The Burn was something I was really looking forward to, and it did not disappoint. My friends from Cheongju put together an awesome themed Camp of The Life Aquatic with Steve Zissou.

This incredibly talents guy made a fire breathing Jaguar Shark.
This incredibly talents guy made a fire breathing Jaguar Shark.

While costumes are not required, it is one of those things you will wish you had put some time into a costume. Korea Burn is an event where the more you put into it, the more you will get out of it. The biggest lesson from Korea Burn is BRING BUGSPRAY.


Chris ordered this headdress off of Etsy in preparation for the event.

An artist in Insadong

During my five-day holiday, I traveled to Seoul to have a museum day, a beach day and a hiking day. On Tuesday, September 9, I set out to explore the Seoul Modern and Contemporary Art Museum and Insa-dong on my own.

After exploring the museum, I walked past Gyeongbokgung, the large palace, and one of the small gates to Insa-dong, a touristy street full of shops and many foreigners. I have visited Insa-dong before but this time was different because I was alone with no time restraints and able to take my time looking around.


 A homeless man in a bright neon vest had to move his home because a generator was on fire. There was a lot of commotion and excitement.


An artist set up a table with two red plastic stools across from him. He was asking for models to sit so he could quickly draw their face with a traditional brush and black ink on a small sheet of white paper.

I sat down and the artist smiled at me with his kind eyes. A family of four stopped to look over the artist’s shoulder as he quickly drew my face.


When he was nearly finished, his phone rang. He apologized and picked up to answer. He spoke quickly in Korean, but I recognized the word, “no” and “text.”

IMG_3313 IMG_3314

After hanging up, he finished my portrait and asked me to sign my name. He kindly allowed me to take a picture. His goal with the project is to draw one million faces. He was able to complete a face in less than two minutes until he is interrupted by a phone call, of course.


“What are you doing?”

I leave Korea in exactly two weeks and some are starting to wonder, “What are you doing?” To no one’s surprise: I’ll be traveling after my contract. Twelve weeks of solo travel to be exact.

The plan: Japan (October 7-19), Shanghai (October 19-22), flight to Bangkok on October 22. No plans from there except that I will visit: southern islands of Thailand, Bangkok and northern Thailand, Myanmar (Burma), Laos and Vietnam. The lovely Jessica will be joining me from November 4 to the 14th in Thailand for ten days of adventure. Other than that, I will be trekking solo in search of the best food and experiences Baht, Yen and Kip can buy!

Map your travels.
Map your travels.

The ferry to Bijindo Island (비진도)



The early morning ferry from Tongyeong to Bijindo was 45 minutes of blissful views. With Chris’s arms around me, I knew I was living life right. I have spent the last year pushing myself to experience more and improve myself more. I’m not perfect nor is my life, but I do spend a little bit of every day improving it bit by bit. It is moments like the ones in the ferry that I am truly thankful for.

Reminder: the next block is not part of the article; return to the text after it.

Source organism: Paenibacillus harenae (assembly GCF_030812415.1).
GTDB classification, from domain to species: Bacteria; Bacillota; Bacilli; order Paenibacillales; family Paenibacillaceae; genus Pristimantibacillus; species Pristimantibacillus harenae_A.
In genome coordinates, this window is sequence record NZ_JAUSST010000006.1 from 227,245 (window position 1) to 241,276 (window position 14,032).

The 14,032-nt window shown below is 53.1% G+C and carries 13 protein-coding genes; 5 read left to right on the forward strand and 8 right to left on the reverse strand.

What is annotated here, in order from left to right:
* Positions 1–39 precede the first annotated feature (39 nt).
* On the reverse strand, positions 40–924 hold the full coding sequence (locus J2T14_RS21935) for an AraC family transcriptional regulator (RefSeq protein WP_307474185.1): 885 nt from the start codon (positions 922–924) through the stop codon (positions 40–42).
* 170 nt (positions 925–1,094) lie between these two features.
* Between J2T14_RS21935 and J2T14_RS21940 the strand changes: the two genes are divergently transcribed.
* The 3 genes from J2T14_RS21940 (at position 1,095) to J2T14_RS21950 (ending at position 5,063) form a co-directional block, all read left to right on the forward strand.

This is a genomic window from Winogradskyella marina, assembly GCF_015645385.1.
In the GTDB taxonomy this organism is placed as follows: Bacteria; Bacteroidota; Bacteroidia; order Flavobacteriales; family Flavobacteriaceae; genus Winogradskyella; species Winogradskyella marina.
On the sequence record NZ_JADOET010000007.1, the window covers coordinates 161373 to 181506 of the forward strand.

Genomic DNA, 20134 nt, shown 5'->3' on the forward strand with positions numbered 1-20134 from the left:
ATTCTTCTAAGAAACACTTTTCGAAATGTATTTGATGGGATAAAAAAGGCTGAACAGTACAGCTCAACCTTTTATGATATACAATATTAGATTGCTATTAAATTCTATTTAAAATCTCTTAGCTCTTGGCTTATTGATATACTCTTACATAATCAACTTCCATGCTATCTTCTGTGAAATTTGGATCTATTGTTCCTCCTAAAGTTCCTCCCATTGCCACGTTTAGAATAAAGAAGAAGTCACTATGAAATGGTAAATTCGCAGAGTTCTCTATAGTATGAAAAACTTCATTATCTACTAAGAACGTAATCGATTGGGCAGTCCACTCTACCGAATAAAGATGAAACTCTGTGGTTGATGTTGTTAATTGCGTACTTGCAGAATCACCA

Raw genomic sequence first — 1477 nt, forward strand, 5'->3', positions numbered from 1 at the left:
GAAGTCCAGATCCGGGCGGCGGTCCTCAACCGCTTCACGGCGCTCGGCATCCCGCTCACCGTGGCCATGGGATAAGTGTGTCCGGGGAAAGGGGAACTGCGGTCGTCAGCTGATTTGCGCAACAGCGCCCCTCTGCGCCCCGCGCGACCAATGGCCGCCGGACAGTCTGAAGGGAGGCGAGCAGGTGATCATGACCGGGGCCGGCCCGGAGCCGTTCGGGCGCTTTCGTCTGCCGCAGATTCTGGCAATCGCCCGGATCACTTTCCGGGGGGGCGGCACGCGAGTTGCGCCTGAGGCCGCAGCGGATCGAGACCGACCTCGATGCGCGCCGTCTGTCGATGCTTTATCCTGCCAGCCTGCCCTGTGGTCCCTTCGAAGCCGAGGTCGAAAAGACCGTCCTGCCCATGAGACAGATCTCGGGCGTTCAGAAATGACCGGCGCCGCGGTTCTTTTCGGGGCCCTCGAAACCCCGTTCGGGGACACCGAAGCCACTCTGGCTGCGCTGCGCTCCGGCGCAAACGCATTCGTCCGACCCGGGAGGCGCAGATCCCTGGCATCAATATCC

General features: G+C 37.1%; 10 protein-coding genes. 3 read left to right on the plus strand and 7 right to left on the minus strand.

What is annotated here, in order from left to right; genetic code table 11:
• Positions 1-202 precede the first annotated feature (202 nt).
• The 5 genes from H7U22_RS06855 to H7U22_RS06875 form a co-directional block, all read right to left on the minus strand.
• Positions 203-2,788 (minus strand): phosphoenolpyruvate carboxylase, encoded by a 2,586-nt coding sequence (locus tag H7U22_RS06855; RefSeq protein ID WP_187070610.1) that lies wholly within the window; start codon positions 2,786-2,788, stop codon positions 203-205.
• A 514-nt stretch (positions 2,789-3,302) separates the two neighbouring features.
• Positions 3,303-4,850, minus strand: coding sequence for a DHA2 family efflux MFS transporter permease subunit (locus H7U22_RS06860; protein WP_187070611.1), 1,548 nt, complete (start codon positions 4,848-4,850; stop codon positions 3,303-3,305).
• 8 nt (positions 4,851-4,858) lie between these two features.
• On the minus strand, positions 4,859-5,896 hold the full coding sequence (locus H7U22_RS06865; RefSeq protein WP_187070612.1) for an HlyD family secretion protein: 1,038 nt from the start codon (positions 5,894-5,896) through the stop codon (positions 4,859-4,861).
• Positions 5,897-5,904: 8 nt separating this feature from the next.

How to get to Bijindo Island (비진도):

  1. Take subway line 1, the red line, to Seobu intercity bus terminal (서부 바스 트름이나ㅣ). The Seobu intercity bus terminal is right outside of Seongdangmot station, exit number 3.
  2. Buy a ticket to Tongyeong (통영) from Seobu Bus Terminal. You cannot buy tickets online, but you can call 1330 to find out ticket times
  3. Then take the ferry from Tongyeong Passenger Port Terminal.

Tongyeong (통영)

Tongyeong (통영) is where you take the ferry to Bijindo (비진도). On Friday night, I traveled to Tongyeong, where I’d meet Chris before heading to Bijin Island Saturday morning. I heard that Gangguan harbor (강구안) is the place to walk around, eat and sleep. I took bus 101  from the Tongyeong Bus Terminal to the Gangguan harbor. The bus costs less than ₩1,500.

At the harbor, there are replicas of the turtle ships used in ancient war times. There are dozens of love motels surrounding the harbor. I recommend staying at the Theme Motel on the west side of the harbor. Chris and I had dinner at the Jungang Live Fish Market (중앙활어시장), where we picked out what fish we were going to eat. Check out pictures of our fishtastic dinner here.

IMG_3341 IMG_3342 IMG_3343

On Saturday morning, we could have walked to the Tongyeong passenger ferry terminal (여객선 터미널) but opted to take a ₩2,800-taxi to catch the 7 a.m. ferry.

I recommend arriving twenty minutes early to the ferry terminal. The terminal is a departure for nearly a dozen ferries. The hiking Koreans were clad in their uber expensive head-to-toe professional hiking gear and were eager to buy tickets. Yet, not so eager to help me. I experienced some trouble getting a ticket because the ferry was delayed twenty minutes. Thus, the Korean hikers were throwing a fit at the ticket counter. I gathered all of this from body language because no one spoke English. Thankfully, Chris and I grabbed some vanilla lattes and a spot on the 7:20 a.m. ferry heading to Bijindo.

Getting to Tongyeong: From Seobu Bus terminal in Daegu, it will take about 2 hours and 20 minutes and cost ₩13,000.

Getting to Gangguan Harbor: The local bus stop is right outside of the Tongyeong Bus Terminal. I took bus 101, but I also read that buses 10, 20, 30 and 40 (₩1,100) run to Gangguan Harbor, which is near the Tongyeong Ferry Port, where you catch the ferry to Bijindo.

Getting back to the bus terminal from Gangguan: Take local bus 501. Tongyeong Bus Terminal is the last stop.

For more information on the ferries, click here.